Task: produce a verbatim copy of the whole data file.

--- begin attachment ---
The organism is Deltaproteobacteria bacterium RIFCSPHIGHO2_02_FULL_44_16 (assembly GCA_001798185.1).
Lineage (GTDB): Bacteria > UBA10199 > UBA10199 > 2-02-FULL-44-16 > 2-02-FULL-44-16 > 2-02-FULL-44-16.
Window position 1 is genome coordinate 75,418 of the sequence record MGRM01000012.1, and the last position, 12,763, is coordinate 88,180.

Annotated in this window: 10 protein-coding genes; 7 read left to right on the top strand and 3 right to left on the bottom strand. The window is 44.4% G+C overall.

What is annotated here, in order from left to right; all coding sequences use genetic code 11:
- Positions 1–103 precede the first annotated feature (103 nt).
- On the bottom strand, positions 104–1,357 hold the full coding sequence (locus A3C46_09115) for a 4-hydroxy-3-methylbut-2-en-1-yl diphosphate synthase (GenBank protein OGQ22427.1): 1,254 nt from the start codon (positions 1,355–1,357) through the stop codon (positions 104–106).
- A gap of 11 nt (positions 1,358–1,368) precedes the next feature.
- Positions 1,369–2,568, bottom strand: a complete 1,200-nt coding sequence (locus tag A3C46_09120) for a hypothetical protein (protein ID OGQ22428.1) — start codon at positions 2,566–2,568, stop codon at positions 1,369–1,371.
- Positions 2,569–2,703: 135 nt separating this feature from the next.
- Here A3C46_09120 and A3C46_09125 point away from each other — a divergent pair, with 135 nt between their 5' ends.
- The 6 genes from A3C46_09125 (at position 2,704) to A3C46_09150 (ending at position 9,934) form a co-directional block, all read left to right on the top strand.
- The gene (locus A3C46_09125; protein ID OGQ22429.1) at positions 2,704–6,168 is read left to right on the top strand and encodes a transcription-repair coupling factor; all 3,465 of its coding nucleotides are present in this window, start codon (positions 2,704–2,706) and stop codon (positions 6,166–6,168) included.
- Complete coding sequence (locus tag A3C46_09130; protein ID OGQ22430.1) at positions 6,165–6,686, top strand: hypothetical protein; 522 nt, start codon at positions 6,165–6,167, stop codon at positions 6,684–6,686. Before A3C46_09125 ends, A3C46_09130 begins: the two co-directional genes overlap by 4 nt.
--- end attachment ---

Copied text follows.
The organism is Deltaproteobacteria bacterium RIFCSPHIGHO2_02_FULL_44_16 (assembly GCA_001798185.1).
Lineage (GTDB): Bacteria > UBA10199 > UBA10199 > 2-02-FULL-44-16 > 2-02-FULL-44-16 > 2-02-FULL-44-16.
Window position 1 is genome coordinate 75,418 of the sequence record MGRM01000012.1, and the last position, 12,763, is coordinate 88,180.

Annotated in this window: 10 protein-coding genes; 7 read left to right on the top strand and 3 right to left on the bottom strand. The window is 44.4% G+C overall.

What is annotated here, in order from left to right; all coding sequences use genetic code 11:
- Positions 1–103 precede the first annotated feature (103 nt).
- On the bottom strand, positions 104–1,357 hold the full coding sequence (locus A3C46_09115) for a 4-hydroxy-3-methylbut-2-en-1-yl diphosphate synthase (GenBank protein OGQ22427.1): 1,254 nt from the start codon (positions 1,355–1,357) through the stop codon (positions 104–106).
- A gap of 11 nt (positions 1,358–1,368) precedes the next feature.
- Positions 1,369–2,568, bottom strand: a complete 1,200-nt coding sequence (locus tag A3C46_09120) for a hypothetical protein (protein ID OGQ22428.1) — start codon at positions 2,566–2,568, stop codon at positions 1,369–1,371.
- Positions 2,569–2,703: 135 nt separating this feature from the next.
- Here A3C46_09120 and A3C46_09125 point away from each other — a divergent pair, with 135 nt between their 5' ends.
- The 6 genes from A3C46_09125 (at position 2,704) to A3C46_09150 (ending at position 9,934) form a co-directional block, all read left to right on the top strand.
- The gene (locus A3C46_09125; protein ID OGQ22429.1) at positions 2,704–6,168 is read left to right on the top strand and encodes a transcription-repair coupling factor; all 3,465 of its coding nucleotides are present in this window, start codon (positions 2,704–2,706) and stop codon (positions 6,166–6,168) included.
- Complete coding sequence (locus tag A3C46_09130; protein ID OGQ22430.1) at positions 6,165–6,686, top strand: hypothetical protein; 522 nt, start codon at positions 6,165–6,167, stop codon at positions 6,684–6,686. Before A3C46_09125 ends, A3C46_09130 begins: the two co-directional genes overlap by 4 nt.